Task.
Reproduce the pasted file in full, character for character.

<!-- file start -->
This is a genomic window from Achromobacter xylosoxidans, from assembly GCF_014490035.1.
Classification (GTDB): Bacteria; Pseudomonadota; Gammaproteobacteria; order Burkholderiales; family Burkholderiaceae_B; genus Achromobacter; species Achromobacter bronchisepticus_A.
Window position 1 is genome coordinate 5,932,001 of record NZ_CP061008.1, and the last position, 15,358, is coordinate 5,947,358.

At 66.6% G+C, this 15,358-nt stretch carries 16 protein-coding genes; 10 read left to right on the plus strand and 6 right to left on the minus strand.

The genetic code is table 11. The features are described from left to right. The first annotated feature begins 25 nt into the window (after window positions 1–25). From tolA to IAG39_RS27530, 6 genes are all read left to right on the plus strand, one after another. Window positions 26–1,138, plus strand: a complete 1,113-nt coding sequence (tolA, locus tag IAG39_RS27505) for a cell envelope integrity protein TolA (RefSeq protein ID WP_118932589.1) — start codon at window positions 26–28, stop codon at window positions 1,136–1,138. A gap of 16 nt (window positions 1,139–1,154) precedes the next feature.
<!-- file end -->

This is a genomic window from Achromobacter xylosoxidans, from assembly GCF_014490035.1.
Classification (GTDB): Bacteria; Pseudomonadota; Gammaproteobacteria; order Burkholderiales; family Burkholderiaceae_B; genus Achromobacter; species Achromobacter bronchisepticus_A.
Window position 1 is genome coordinate 5,932,001 of record NZ_CP061008.1, and the last position, 15,358, is coordinate 5,947,358.

At 66.6% G+C, this 15,358-nt stretch carries 16 protein-coding genes; 10 read left to right on the plus strand and 6 right to left on the minus strand.

The genetic code is table 11. The features are described from left to right. The first annotated feature begins 25 nt into the window (after window positions 1–25). From tolA to IAG39_RS27530, 6 genes are all read left to right on the plus strand, one after another. Window positions 26–1,138, plus strand: a complete 1,113-nt coding sequence (tolA, locus tag IAG39_RS27505) for a cell envelope integrity protein TolA (RefSeq protein ID WP_118932589.1) — start codon at window positions 26–28, stop codon at window positions 1,136–1,138. A gap of 16 nt (window positions 1,139–1,154) precedes the next feature.